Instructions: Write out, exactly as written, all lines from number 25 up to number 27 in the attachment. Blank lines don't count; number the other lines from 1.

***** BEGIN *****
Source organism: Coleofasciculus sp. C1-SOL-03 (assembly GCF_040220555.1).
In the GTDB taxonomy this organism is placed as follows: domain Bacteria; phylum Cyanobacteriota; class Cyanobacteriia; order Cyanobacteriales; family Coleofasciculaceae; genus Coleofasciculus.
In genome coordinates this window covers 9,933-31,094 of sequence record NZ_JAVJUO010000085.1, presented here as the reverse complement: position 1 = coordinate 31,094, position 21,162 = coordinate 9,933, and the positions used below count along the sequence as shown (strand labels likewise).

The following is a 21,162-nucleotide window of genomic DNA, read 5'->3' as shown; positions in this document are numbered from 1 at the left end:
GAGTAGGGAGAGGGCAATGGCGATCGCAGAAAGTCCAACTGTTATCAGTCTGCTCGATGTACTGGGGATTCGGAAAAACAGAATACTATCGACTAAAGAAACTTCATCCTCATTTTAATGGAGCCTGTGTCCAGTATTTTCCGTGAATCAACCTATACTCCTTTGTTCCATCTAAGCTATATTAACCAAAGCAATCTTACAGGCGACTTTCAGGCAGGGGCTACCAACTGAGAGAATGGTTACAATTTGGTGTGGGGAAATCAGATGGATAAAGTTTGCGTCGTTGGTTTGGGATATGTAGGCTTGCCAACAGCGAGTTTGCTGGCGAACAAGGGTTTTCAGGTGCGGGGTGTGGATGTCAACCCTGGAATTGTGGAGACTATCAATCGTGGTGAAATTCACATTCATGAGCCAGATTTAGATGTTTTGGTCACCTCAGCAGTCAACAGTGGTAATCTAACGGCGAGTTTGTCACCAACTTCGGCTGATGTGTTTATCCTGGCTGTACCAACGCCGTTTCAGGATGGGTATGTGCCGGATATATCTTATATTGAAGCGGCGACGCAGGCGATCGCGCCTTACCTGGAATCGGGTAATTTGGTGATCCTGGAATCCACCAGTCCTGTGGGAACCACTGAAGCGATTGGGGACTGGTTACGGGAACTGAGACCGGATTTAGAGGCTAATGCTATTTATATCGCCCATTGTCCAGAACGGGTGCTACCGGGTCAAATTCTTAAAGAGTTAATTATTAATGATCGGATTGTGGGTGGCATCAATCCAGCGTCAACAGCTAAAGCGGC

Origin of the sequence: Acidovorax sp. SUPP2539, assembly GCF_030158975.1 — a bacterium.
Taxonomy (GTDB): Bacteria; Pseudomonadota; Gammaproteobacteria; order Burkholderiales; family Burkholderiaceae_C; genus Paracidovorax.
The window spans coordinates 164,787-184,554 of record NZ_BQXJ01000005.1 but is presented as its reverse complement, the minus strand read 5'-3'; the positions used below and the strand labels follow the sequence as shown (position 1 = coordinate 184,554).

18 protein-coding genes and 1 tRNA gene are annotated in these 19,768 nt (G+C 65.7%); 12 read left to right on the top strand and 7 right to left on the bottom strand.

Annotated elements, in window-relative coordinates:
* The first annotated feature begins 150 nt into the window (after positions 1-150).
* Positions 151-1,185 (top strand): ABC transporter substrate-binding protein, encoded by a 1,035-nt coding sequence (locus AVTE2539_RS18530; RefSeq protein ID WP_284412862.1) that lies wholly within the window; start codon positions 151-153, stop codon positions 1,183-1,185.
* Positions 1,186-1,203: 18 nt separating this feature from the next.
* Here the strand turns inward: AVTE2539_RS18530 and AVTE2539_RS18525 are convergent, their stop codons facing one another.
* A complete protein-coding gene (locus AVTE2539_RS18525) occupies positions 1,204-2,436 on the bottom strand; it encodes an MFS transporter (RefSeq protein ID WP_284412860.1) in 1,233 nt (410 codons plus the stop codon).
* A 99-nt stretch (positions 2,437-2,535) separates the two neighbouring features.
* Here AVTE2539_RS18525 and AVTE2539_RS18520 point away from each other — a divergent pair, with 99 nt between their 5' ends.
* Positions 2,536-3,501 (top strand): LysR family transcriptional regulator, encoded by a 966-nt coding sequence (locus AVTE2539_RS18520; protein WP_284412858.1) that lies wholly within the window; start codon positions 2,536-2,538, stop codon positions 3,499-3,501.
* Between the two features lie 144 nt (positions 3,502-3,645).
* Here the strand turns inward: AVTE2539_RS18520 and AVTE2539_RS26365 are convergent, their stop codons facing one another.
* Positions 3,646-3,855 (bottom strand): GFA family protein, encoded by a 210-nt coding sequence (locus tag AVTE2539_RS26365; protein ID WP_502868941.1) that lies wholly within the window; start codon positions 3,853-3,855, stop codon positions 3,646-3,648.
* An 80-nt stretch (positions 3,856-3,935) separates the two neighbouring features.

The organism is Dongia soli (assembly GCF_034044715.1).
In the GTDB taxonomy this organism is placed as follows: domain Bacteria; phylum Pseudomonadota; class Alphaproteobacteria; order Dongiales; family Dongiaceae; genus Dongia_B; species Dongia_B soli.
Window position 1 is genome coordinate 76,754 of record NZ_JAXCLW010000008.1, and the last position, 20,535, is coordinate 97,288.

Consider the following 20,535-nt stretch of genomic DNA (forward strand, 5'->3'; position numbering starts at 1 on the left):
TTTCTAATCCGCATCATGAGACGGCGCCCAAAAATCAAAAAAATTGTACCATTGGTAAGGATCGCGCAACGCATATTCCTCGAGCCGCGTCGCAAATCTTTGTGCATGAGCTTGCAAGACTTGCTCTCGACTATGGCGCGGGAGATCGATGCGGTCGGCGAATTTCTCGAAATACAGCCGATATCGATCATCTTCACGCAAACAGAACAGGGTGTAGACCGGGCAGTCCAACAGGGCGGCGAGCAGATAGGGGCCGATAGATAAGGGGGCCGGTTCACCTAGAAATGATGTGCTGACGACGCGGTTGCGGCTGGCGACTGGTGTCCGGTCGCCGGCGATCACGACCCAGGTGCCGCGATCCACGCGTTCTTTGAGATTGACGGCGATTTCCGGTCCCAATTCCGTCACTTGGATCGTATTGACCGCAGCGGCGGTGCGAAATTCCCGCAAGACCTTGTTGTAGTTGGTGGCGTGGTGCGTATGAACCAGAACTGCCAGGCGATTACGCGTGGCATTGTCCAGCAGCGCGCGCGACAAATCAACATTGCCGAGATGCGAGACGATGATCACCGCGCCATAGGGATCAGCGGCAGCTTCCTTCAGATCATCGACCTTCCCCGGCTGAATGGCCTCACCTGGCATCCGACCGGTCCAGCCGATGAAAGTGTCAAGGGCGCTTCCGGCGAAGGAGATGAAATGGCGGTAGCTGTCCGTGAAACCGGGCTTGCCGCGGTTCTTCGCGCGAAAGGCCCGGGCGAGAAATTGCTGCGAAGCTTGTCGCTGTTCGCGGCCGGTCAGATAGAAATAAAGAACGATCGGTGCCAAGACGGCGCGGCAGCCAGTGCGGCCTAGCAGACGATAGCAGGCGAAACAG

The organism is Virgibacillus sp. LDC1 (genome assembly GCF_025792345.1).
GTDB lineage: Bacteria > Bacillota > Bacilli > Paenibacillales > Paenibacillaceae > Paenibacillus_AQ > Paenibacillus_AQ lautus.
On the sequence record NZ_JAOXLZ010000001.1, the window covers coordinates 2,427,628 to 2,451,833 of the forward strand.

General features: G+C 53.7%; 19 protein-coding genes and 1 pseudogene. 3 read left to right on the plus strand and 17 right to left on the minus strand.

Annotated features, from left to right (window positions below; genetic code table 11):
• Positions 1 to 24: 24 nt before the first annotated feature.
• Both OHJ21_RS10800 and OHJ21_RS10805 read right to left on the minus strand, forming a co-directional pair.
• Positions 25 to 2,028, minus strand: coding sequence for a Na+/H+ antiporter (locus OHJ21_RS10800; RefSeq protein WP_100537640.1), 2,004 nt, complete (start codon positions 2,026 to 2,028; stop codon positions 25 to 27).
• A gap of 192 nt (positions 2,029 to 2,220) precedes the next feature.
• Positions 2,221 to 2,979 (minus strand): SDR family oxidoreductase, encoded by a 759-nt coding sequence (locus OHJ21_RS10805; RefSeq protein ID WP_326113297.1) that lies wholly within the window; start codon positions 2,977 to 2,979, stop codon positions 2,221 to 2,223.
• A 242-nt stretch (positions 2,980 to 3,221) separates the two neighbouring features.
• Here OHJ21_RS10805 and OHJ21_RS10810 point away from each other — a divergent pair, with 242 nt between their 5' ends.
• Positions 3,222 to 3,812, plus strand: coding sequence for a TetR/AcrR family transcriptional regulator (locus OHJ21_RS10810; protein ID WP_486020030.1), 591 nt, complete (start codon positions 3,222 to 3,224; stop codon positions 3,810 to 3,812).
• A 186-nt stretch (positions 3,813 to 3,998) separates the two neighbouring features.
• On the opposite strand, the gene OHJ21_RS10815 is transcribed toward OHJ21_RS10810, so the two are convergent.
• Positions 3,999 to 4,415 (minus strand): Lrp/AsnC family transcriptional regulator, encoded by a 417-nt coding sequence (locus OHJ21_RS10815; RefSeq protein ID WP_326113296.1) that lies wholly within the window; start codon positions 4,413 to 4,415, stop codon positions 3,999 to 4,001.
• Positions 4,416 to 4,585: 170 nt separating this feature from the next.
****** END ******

Window position 1 is genome coordinate 76,754 of record NZ_JAXCLW010000008.1, and the last position, 20,535, is coordinate 97,288.

Consider the following 20,535-nt stretch of genomic DNA (forward strand, 5'->3'; position numbering starts at 1 on the left):
TTTCTAATCCGCATCATGAGACGGCGCCCAAAAATCAAAAAAATTGTACCATTGGTAAGGATCGCGCAACGCATATTCCTCGAGCCGCGTCGCAAATCTTTGTGCATGAGCTTGCAAGACTTGCTCTCGACTATGGCGCGGGAGATCGATGCGGTCGGCGAATTTCTCGAAATACAGCCGATATCGATCATCTTCACGCAAACAGAACAGGGTGTAGACCGGGCAGTCCAACAGGGCGGCGAGCAGATAGGGGCCGATAGATAAGGGGGCCGGTTCACCTAGAAATGATGTGCTGACGACGCGGTTGCGGCTGGCGACTGGTGTCCGGTCGCCGGCGATCACGACCCAGGTGCCGCGATCCACGCGTTCTTTGAGATTGACGGCGATTTCCGGTCCCAATTCCGTCACTTGGATCGTATTGACCGCAGCGGCGGTGCGAAATTCCCGCAAGACCTTGTTGTAGTTGGTGGCGTGGTGCGTATGAACCAGAACTGCCAGGCGATTACGCGTGGCATTGTCCAGCAGCGCGCGCGACAAATCAACATTGCCGAGATGCGAGACGATGATCACCGCGCCATAGGGATCAGCGGCAGCTTCCTTCAGATCATCGACCTTCCCCGGCTGAATGGCCTCACCTGGCATCCGACCGGTCCAGCCGATGAAAGTGTCAAGGGCGCTTCCGGCGAAGGAGATGAAATGGCGGTAGCTGTCCGTGAAACCGGGCTTGCCGCGGTTCTTCGCGCGAAAGGCCCGGGCGAGAAATTGCTGCGAAGCTTGTCGCTGTTCGCGGCCGGTCAGATAGAAATAAAGAACGATCGGTGCCAAGACGGCGCGGCAGCCAGTGCGGCCTAGCAGACGATAGCAGGCGAAACAG